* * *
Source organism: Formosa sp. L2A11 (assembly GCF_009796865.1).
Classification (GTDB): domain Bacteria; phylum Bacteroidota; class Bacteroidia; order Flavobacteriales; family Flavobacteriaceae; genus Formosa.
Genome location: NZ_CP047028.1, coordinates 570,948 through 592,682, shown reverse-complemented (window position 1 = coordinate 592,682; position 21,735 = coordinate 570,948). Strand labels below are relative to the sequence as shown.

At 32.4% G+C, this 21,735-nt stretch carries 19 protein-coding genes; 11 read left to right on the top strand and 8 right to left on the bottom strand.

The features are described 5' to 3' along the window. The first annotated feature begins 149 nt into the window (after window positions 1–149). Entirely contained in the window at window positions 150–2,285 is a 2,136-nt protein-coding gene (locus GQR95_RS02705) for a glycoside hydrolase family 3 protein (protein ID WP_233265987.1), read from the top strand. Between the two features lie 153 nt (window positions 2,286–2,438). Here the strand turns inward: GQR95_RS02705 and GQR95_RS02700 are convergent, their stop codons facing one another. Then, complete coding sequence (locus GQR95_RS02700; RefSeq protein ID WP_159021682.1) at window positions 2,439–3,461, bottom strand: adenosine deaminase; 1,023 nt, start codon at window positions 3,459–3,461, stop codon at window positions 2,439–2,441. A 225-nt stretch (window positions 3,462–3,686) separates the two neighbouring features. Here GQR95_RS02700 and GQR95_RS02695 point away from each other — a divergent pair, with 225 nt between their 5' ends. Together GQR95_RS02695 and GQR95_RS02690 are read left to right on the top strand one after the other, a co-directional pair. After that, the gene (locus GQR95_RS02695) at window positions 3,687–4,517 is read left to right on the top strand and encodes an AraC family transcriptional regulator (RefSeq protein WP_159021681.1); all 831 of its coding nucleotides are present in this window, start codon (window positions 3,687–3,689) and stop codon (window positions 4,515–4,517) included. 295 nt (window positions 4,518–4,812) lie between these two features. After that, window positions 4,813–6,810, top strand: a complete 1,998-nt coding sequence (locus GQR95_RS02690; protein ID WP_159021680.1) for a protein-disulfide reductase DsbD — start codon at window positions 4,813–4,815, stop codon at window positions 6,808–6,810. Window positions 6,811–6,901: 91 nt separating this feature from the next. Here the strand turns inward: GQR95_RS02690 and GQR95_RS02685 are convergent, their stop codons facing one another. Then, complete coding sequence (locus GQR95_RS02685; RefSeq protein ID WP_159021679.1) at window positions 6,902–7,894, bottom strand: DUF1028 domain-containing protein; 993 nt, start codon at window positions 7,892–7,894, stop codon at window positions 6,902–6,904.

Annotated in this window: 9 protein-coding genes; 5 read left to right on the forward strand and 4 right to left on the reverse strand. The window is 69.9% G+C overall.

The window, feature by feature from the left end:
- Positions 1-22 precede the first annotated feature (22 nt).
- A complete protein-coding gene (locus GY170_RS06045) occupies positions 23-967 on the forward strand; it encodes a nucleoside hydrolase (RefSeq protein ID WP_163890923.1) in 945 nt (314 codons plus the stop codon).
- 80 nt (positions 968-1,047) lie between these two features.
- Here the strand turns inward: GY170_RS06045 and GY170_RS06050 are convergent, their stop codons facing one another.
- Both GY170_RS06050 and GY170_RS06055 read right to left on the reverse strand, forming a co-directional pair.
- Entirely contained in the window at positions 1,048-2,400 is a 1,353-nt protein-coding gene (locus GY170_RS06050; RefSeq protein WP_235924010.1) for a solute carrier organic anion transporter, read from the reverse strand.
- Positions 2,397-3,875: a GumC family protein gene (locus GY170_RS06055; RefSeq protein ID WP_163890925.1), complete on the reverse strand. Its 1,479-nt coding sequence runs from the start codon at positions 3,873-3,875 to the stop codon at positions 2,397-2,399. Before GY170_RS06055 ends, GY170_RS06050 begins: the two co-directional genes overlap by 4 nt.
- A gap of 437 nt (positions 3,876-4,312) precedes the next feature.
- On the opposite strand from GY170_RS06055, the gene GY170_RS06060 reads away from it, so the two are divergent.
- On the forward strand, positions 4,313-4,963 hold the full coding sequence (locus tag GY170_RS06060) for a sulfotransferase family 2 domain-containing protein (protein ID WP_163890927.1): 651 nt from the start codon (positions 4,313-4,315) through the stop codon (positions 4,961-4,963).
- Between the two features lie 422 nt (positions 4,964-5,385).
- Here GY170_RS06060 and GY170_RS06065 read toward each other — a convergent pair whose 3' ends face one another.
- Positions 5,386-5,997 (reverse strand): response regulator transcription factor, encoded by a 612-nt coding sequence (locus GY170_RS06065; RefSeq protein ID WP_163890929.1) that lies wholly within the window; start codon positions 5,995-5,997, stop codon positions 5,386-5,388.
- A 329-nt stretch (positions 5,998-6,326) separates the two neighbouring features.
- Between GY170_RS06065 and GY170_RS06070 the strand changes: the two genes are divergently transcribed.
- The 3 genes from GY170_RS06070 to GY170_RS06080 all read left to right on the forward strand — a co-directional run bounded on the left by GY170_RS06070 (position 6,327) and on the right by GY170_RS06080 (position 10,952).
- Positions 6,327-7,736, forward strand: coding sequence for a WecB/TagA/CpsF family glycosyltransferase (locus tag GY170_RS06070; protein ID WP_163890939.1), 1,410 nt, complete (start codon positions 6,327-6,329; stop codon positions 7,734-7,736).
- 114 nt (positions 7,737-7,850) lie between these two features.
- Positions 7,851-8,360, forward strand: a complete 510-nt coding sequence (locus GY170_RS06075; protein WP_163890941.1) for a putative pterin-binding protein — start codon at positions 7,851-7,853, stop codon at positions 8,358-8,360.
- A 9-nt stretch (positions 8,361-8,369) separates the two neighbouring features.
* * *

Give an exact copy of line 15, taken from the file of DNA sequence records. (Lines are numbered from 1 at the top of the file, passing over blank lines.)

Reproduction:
- A gap of 437 nt (positions 3,876-4,312) precedes the next feature.